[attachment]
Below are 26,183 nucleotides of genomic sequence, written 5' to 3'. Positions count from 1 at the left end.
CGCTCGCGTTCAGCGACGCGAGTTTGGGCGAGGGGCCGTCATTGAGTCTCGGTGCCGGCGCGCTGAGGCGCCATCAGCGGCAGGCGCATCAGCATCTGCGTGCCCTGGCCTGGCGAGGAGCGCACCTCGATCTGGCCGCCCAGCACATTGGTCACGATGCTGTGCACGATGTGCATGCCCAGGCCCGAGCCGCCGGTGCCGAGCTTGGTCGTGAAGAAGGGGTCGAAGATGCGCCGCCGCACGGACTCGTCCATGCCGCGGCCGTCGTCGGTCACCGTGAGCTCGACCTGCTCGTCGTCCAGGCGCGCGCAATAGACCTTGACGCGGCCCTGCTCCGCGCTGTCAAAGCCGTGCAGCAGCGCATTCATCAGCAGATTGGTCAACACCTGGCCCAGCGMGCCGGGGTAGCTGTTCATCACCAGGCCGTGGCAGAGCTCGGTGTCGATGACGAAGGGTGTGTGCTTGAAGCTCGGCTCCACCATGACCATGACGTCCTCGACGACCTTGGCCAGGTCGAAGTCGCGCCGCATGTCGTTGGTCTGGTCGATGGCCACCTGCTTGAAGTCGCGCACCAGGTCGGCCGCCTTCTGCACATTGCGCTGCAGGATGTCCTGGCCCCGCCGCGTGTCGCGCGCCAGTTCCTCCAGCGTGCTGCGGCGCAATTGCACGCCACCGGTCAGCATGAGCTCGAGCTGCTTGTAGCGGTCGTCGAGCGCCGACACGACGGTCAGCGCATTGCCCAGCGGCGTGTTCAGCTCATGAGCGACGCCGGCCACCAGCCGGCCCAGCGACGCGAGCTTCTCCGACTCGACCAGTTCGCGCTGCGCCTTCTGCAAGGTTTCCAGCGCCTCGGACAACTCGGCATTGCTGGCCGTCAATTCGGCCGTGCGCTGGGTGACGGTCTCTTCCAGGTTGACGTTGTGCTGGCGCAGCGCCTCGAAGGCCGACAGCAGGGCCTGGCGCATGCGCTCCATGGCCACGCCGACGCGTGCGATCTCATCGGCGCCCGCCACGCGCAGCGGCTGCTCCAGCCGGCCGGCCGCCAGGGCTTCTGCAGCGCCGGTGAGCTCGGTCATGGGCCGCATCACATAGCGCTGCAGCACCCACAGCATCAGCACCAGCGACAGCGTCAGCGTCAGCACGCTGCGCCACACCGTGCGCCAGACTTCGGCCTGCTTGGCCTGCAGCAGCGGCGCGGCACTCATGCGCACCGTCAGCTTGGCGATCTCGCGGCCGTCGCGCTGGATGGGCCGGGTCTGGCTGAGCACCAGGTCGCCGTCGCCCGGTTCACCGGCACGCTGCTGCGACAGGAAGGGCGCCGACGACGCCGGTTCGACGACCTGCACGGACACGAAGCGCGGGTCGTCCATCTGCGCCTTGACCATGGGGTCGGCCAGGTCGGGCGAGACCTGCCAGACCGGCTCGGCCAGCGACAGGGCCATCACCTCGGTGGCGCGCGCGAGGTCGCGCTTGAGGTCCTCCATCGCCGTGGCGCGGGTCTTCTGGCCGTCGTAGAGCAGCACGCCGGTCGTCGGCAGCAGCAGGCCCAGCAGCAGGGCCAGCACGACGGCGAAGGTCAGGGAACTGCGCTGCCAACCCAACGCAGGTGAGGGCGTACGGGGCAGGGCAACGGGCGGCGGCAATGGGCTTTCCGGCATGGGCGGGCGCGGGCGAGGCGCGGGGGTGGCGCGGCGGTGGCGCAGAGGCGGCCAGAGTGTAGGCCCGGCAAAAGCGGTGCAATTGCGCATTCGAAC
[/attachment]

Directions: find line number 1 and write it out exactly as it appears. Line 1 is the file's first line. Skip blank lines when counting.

Below are 26,183 nucleotides of genomic sequence, written 5' to 3'. Positions count from 1 at the left end.